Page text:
But it has made me wonder about the rest of the population. Do non-writers really not get ideas for stories? Do all their fantasies revolve only around them and other people they know? Or (and I refuse to believe this assertion) do some people actually not make up any stories in their head about anyone?
I watch a news story and I start imagining the fallout of events, I read a book and I think about where I would have taken the story, I listen to a song which might ostensibly be about the basic boy and girl falling in or out of love and I can turn it into a dark paranormal novel, maybe even a trilogy. Doesn’t this happen to everyone on some level???
If I was to list my top five favourite things about being alive, making up stories would be on there. If, and I hope I’m talking to no-one here, you have never made up a story after you left school, try it now. Even if you need to fan-fiction it and lift someone else’s characters and setting, try it (there are no copyright breaches when it stays in your head). You may just find you like it.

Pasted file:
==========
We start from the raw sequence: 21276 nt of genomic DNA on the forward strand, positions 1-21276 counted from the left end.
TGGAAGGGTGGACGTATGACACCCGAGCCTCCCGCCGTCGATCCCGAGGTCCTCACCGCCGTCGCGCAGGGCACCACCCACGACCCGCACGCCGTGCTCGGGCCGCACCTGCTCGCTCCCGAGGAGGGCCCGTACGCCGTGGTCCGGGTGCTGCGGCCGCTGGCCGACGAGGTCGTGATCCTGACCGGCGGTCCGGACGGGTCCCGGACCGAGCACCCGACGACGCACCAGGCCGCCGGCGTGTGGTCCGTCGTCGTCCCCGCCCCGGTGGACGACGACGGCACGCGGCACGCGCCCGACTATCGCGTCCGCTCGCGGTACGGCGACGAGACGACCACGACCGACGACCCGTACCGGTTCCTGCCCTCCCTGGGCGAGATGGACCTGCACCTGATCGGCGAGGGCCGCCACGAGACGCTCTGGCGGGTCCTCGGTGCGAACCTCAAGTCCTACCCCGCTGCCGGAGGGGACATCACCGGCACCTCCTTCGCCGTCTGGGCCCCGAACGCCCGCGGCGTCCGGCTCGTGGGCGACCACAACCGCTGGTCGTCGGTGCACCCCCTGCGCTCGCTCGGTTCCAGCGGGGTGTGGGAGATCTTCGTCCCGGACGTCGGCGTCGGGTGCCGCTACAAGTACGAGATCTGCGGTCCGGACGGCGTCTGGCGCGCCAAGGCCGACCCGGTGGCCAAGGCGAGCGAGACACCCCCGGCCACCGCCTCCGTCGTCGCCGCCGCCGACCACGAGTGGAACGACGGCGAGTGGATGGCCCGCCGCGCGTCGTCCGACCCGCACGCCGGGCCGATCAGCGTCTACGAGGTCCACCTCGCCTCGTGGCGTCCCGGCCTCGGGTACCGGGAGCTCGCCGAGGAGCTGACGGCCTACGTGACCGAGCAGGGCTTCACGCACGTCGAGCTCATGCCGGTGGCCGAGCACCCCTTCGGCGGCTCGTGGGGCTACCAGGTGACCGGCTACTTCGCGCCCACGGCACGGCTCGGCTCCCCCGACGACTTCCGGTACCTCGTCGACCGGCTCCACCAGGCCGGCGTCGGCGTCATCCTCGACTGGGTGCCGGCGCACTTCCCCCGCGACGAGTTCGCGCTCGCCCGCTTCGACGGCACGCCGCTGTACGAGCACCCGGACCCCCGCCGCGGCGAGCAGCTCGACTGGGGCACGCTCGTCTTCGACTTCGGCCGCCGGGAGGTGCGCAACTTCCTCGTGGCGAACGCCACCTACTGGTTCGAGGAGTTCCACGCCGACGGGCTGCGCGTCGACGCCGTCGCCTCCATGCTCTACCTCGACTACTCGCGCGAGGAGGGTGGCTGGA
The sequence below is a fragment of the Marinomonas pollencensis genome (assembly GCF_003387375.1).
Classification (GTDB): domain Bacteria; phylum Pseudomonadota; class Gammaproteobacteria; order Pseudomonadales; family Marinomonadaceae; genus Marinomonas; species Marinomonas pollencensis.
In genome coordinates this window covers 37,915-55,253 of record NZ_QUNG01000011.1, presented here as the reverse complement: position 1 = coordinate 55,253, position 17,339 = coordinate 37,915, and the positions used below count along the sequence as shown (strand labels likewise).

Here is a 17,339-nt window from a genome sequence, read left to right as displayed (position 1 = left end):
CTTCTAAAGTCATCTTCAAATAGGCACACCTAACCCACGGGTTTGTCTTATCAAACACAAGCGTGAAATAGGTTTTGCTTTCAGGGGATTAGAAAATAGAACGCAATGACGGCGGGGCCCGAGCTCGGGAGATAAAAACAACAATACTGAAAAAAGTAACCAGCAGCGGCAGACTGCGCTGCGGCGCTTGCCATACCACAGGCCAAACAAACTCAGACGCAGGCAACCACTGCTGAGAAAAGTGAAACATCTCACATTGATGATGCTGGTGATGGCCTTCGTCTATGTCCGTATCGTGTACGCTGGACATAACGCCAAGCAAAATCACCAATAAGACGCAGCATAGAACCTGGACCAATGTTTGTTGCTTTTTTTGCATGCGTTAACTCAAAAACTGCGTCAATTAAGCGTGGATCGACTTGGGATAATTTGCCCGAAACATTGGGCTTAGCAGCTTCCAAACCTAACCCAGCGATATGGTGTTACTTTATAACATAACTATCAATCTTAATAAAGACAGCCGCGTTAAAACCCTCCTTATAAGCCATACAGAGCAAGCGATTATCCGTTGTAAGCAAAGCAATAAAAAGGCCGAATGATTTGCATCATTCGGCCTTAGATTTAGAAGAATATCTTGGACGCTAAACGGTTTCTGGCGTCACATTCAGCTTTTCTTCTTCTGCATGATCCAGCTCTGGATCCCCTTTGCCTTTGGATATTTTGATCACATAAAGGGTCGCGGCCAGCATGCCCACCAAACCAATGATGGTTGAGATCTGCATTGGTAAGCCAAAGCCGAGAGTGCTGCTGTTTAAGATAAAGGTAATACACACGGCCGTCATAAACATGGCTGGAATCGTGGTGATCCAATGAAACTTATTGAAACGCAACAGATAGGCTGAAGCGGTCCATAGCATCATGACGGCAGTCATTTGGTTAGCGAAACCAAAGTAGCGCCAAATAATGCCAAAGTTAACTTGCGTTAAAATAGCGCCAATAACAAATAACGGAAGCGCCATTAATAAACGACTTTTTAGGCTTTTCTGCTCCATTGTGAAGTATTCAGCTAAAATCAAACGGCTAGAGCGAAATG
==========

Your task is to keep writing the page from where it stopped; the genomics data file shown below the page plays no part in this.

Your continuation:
Very few of my stories fall out of my direct experience. Most are inspired by things I see happening to others, or wondering what would happen if things happened to others. My most recent publication was directly inspired by my old workplace.
Let me start by saying that I loved working there, the people were amazing and the work was interesting. But when the market turned and the share price plummeted, rounds of redundancies became commonplace, happening every three months or so. It was a stressful time for everyone.
My team went from 11 people to 5, yet we had the same amount of work to do. Everyone in my team was staying late, working from home, checking their emails on their phones at all hours of the day and night, everyone, that is, except me. When I walk out of the office, I believe in leaving the office behind. Maybe that’s why I was the next one picked to be made redundant?